By Show and Tell
By Bree Davies
By Bree Davies
By Cory Casciato
By Emilie Johnson
By Robin Edwards
By Bree Davis
By Josiah M. Hesse
Man and Earth: Contemporary Paintings From Taiwan, at Metro State Center for the Visual Arts, presents a surprisingly dark view of that island nation. In the same way that war, injustice and disillusionment caused early-twentieth-century European artists to reject Western art ideals and seek new forms of expression in modernism, so some Chinese artists have begun to break away from the domination of history. Though Taiwanese artists are less straitjacketed than their counterparts on the mainland, they still must defy enormous societal and political pressures in order to experiment with the avant-garde. This exhibition's paintings give the impression of a huge and dangerous unknown about to explode and create havoc.
The landscapes portrayed bear some resemblance to the serene gardens of the Chinese past, but an overlay of postmodern imagery appears like graffiti obscuring a distinguished old building. Traditional brushwork seems to melt and wobble under the heat of current events. Taiwan's pollution, its overcrowded living conditions and the pain of the artists' estrangement and isolation haunt these canvases, destroying the dynasties of illusion usually depicted in Chinese paintings.
The emerging viewpoint is a revelation, throwing light on Asia, the deconstructionist movement and art itself. Tradition-based details make this revolutionary outlook seem inevitable--righteous outcry rather than strained affectation. The scroll paintings of Yu Peng offer the best example of this mutated Chinese style. At first glance, the narrative works resemble genteel examples of the well-known fanciful landscapes that for centuries invited viewers to follow their orderly pathways from the bottom of the scroll to the top, mimicking a walk through a lovely garden. But Yu uses the familiar format subversively to throw together fragments of nature, banal office buildings, trash dumps and quarrelsome couples, resulting in a rattling pastiche of longing and protest. Completed in the calligraphic style of nineteenth-century China, works such as Yu's "Greenery Against Grey Walls" have all the poetry of that antique genre, with an uncustomary roar of punk-rock angst.
Even more skewed from tradition, the works of Cheng Tsai-Tung also seem the most abstract. The grip of Chinese custom is apparent in the diagonally arranged empty spaces between objects in Cheng's paintings. But his bare canvases and sketchy backgrounds populated with puffy, limp-spirited people look as if someone let Philip Guston loose in an Asian-souvenir shop. "Family Outing" shows a family clinging together in an empty field, trying to smile but appearing to scream. In "Autumn Colours at Mt. Chueh and Mt. Hwa," Cheng's motif of a balloonlike head (his own?) floats, disembodied, over an almost-typical landscape. A frame around the bobbing head indicates the awkwardly artificial, art-history orientation of the piece.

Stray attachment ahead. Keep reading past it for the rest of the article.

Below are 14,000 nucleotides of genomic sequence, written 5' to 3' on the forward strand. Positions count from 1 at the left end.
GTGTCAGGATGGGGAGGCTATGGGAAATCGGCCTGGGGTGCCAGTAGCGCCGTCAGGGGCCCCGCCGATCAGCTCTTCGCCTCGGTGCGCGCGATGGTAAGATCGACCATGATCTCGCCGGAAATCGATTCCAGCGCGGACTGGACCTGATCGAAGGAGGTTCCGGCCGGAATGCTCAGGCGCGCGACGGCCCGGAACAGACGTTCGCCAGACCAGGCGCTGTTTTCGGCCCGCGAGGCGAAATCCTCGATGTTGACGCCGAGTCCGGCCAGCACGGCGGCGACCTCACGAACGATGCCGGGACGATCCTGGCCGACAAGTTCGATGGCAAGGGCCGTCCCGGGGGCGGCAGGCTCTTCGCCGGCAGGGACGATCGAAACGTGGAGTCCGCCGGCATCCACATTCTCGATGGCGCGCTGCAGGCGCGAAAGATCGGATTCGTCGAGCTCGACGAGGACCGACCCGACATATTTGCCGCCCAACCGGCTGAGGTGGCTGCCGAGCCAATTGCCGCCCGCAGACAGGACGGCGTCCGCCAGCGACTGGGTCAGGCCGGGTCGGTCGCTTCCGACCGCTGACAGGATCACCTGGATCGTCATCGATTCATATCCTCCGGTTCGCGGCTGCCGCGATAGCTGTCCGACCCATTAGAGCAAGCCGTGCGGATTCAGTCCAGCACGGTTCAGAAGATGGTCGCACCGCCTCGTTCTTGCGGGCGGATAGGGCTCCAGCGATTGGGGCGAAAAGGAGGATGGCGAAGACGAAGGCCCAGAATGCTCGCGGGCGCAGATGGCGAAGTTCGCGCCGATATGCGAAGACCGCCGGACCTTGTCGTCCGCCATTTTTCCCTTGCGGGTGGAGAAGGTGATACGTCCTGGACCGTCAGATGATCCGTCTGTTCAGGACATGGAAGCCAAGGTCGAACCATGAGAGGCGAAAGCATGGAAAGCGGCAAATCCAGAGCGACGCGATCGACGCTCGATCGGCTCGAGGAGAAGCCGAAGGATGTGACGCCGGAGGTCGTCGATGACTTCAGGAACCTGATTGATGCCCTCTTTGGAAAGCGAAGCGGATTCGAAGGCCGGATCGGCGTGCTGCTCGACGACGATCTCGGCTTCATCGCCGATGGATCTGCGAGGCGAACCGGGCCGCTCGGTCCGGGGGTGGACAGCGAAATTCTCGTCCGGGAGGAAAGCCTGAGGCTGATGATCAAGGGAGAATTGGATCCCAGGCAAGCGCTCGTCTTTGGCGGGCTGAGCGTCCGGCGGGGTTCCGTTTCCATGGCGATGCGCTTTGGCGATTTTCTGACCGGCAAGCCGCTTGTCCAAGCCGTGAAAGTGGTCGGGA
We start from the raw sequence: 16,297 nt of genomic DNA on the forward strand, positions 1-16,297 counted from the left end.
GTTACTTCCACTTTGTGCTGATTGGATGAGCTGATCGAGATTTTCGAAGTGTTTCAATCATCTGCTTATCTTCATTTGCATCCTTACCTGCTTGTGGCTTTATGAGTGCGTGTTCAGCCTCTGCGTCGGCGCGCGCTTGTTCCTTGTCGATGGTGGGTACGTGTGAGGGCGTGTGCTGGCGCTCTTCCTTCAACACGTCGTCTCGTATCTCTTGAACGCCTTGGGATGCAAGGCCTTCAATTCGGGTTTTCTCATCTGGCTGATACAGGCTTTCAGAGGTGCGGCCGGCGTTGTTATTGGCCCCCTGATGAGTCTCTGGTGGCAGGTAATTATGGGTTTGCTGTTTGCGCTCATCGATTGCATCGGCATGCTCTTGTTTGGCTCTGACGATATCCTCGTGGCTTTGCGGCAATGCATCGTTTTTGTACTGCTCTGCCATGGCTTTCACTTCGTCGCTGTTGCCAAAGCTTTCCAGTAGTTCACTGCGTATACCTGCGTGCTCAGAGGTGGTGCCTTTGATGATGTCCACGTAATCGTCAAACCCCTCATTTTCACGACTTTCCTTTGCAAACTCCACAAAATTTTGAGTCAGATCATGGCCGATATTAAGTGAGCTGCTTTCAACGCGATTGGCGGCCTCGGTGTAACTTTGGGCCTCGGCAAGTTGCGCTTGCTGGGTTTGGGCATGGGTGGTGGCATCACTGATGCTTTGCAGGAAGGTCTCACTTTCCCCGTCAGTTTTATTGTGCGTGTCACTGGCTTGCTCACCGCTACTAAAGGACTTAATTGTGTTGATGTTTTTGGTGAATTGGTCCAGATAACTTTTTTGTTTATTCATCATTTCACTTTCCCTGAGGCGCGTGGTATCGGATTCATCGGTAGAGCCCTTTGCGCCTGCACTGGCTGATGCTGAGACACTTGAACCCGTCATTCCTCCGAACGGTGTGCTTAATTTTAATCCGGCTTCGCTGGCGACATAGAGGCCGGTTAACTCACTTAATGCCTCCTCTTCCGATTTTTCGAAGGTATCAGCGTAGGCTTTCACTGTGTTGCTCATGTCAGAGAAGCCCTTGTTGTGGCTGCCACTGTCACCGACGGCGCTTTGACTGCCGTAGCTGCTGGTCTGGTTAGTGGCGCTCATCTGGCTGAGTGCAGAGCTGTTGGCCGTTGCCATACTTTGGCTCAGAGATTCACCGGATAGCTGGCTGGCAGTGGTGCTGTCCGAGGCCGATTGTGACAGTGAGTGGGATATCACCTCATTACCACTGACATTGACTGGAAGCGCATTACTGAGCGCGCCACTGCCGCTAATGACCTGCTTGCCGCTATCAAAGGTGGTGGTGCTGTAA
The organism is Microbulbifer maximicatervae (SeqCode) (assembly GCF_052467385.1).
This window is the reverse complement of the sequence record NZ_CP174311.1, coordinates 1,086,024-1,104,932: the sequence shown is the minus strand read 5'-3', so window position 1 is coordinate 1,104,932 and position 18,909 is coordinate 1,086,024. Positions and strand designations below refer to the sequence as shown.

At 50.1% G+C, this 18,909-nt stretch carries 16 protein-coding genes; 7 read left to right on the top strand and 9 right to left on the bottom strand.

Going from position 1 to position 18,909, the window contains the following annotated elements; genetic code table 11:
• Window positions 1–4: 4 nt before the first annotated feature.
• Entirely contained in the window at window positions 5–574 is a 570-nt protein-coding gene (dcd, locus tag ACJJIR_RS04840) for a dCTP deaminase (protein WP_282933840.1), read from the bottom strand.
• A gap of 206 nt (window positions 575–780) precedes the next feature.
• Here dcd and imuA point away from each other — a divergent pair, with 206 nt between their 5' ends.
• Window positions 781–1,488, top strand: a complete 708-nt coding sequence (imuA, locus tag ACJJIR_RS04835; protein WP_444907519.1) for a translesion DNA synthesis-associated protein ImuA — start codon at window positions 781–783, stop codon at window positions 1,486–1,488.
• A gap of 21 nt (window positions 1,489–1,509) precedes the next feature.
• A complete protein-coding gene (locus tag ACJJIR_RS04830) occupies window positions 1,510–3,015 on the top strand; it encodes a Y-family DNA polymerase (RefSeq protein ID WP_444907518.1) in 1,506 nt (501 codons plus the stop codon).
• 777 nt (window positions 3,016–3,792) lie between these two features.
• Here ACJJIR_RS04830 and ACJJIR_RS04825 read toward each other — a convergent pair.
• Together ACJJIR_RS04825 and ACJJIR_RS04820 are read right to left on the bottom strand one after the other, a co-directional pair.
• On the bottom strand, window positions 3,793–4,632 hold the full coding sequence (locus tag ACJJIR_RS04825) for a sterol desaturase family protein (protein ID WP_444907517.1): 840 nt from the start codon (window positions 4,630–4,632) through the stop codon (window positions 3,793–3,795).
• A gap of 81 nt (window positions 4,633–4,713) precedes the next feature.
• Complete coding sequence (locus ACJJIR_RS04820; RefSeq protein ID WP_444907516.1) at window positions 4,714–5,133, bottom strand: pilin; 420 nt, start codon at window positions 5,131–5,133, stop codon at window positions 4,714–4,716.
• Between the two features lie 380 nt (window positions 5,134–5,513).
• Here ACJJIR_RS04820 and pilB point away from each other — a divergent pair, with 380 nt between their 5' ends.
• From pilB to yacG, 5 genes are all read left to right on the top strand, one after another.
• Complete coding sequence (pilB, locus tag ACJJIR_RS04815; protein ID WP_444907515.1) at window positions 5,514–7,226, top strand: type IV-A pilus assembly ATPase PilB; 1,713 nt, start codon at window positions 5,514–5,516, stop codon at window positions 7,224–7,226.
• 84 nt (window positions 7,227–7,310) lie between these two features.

A similar defiance is evident in the paintings of Hsu Yu-Jen, who must have studied German artist Anselm Kiefer's neo-expressionist work. Hsu's dark, primal canvases are encrusted with heavy applications of staccato paint, the storm of strokes building up backgrounds, objects and faces in the canvas. This messy, disorderly technique is about as un-Chinese as art can get: Hsu could be painting the very pollution in the air. Items such as "Book" and "City" become half-obscured icons under the artist's furious treatment.
Despite the difficulty of many of these fascinating paintings, no advanced degree in art or Chinese culture is necessary to understand their significance. The gravity of the content and the intensity of execution make all of them a direct hit to the heart.
Man and Earth: Contemporary Paintings From Taiwan, through April 22 at Metro State Center for the Visual Arts, 1701 Wazee, 294-5207.